A team of scientists led by Professor Wolfgang Hammerschmidt, Head of the Department of Gene Vectors, and Professor Reinhard Zeidler of the Ludwig Maximilian University Hospital in Munich has succeeded in developing the world’s first vaccine against the Epstein-Barr virus (EBV) based on virus-like particles (VLPs). VLPs have the same structure as the EBV but lack the viral genome and are therefore not infectious.
EM-Images varify the structural resemblance of virus-like particles (VLPs) with Epstein-Barr virus. Image: Prof. Dr. Gerhard Wanner, LMU
“Using virus-like particles we can cause a strong immune reaction, which protects against infection with the Epstein-Barr virus,“ says Zeidler. “Above all, patients whose immune system is not fully functional could benefit from this because they have an increased risk of developing lymphoma caused by EBV.” The scientists will now conduct preclinical trials on the vaccine in order to prove the mechanism of action and at the same time optimize production of the vaccine.
A very large section of the population has a latent (i.e. symptom-free) form of EBV infection. Acute EBV infection, however, can cause infectious mononucleosis. While the disease is usually harmless in childhood, it can lead to serious illness in adolescents and adults, and increases the risk of contracting certain types of lymphoma. EBV is also involved in the development of various types of cancer. Primary EBV infection poses a particularly high risk for immuno-compromised patients, such as transplant recipients. As their immune system is not intact, EBV can induce post-transplant lymphoproliferative disorders (PTLD), which can have a fatal outcome. Prophylactic vaccination prior to transplant could significantly reduce the risk of developing PTLD. Understanding the mechanisms that cause common diseases and developing new approaches with regard to their diagnosis, therapy and prevention are key objectives of the Helmholtz Zentrum München.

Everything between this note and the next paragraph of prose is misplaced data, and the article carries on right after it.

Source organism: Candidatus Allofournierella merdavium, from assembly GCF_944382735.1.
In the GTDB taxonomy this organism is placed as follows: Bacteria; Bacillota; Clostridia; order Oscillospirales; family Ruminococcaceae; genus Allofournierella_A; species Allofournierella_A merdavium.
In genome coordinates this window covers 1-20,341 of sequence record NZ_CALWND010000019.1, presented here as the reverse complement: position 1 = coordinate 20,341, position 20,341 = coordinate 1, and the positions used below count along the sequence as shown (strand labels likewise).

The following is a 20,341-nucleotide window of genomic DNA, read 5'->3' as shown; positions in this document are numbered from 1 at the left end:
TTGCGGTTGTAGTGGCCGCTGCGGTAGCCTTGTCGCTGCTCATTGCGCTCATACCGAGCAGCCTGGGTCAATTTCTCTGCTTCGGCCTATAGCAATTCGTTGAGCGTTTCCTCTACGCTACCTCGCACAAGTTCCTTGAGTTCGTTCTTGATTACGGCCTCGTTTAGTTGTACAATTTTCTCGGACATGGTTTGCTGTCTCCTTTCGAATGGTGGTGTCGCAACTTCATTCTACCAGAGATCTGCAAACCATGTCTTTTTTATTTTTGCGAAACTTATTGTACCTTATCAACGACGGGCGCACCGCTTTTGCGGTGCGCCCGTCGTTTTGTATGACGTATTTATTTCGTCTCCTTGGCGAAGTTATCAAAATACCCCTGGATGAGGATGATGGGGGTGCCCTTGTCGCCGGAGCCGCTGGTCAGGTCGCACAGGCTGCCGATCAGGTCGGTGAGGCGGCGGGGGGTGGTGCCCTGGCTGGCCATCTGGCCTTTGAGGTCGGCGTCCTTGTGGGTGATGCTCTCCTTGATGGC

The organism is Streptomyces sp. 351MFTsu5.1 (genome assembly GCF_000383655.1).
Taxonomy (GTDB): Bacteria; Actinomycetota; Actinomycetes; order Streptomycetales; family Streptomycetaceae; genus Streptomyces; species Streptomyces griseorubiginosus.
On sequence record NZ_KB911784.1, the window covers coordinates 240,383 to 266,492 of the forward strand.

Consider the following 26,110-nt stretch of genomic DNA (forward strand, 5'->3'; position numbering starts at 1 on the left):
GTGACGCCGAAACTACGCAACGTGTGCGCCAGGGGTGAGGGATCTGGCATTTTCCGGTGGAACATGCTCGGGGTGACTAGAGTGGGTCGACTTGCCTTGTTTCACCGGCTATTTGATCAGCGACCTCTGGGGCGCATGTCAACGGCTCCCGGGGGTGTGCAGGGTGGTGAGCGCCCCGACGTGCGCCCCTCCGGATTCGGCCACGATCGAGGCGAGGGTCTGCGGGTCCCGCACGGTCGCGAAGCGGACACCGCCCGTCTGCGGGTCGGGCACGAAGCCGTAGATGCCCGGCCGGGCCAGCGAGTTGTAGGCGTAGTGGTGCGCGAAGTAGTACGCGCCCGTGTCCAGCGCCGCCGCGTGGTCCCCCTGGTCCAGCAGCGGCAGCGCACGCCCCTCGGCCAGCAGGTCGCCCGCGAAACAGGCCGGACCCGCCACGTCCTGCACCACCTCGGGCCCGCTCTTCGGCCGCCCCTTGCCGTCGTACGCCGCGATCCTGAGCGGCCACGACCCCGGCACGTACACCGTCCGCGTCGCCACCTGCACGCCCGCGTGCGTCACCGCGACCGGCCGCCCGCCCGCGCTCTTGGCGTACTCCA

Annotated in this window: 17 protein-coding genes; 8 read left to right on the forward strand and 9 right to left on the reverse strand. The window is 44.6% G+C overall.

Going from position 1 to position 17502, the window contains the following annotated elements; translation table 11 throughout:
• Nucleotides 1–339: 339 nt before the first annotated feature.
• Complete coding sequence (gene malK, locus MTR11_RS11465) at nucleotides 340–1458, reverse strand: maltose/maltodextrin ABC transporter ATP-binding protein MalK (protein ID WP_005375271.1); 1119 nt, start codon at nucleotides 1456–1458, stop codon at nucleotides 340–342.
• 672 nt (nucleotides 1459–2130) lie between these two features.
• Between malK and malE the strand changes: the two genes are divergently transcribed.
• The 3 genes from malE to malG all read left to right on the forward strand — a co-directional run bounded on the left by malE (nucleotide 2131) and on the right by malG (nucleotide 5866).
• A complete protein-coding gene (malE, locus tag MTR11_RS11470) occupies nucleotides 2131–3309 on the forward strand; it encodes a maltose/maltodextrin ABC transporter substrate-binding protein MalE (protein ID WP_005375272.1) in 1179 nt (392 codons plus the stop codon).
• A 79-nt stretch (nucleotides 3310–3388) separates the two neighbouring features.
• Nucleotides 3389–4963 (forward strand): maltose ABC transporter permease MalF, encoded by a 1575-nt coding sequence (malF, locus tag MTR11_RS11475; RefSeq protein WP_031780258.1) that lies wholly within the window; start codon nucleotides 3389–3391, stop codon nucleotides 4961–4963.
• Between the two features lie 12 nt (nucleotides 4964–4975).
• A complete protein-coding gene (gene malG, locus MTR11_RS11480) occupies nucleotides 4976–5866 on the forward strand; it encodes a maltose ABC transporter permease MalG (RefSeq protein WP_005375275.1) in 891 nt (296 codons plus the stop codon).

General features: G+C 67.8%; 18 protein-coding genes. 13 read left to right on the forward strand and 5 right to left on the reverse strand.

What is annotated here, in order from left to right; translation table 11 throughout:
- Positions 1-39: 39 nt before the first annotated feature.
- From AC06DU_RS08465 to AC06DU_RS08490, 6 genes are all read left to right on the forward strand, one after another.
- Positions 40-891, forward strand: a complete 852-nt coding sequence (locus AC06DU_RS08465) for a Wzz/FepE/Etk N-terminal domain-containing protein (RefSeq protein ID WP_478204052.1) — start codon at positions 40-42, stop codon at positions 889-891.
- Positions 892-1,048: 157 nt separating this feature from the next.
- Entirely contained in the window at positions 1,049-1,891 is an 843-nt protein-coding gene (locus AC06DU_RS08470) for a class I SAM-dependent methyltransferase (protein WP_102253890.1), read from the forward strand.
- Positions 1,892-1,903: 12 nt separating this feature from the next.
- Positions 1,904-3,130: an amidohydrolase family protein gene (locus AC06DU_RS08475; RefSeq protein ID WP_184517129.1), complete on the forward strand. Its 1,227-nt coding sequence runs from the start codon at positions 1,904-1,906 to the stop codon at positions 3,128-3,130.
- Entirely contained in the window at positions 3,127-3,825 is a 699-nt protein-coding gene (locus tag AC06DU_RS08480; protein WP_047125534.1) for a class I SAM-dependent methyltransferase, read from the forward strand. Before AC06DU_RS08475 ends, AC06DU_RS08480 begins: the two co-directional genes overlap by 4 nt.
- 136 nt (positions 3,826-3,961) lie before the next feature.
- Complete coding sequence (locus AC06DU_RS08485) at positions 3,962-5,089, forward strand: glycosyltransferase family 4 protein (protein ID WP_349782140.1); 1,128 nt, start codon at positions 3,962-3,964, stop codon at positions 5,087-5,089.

Ruiss R. et al: A VLP-based Epstein-Barr Virus vaccine. J. Virol. doi:10.1128/JVI.05598-11
Link to publication
The Helmholtz Zentrum München, the German Research Centre for Environmental Health, aims to develop personalised medicine for the diagnosis, therapy and prevention of common diseases such as diabetes mellitus and lung diseases. To that end, it examines the interaction of genetic, environmental and lifestyle factors. The Helmholtz Zentrum München is based in Neuherberg in the north of Munich and has about 1,900 staff members. It is a member of the Helmholtz Association, a community of 17 scientific-technical and medical-biological research centres with a total of 31,000 staff. www.helmholtz-muenchen.de
Contact for media representatives
Sven Winkler, Helmholtz Zentrum München – German Research Centre for Environmental Health, Ingolstädter Landstrasse 1, D-85764 Neuherberg – Phone: +49 89-3187-3946 – Fax: +49 89-3187-3324 – email: firstname.lastname@example.org
Professor Wolfgang Hammerschmidt, Helmholtz Zentrum München – German Research Centre for Environmental Health, Department of Gene Vectors, Marchioninistr. 25, D-81377 Munich – Phone: +49 8 7099-506 – Fax: +49 89 7099-500 – email: email@example.com
Professor Reinhard Zeidler , Helmholtz Zentrum München – German Research Centre for Environmental Health, Department of Gene Vectors, Marchioninistr. 25, D-81377 Munich – Phone: +49 89 7099-239 – Fax: +49 89 7099-225 – email: firstname.lastname@example.org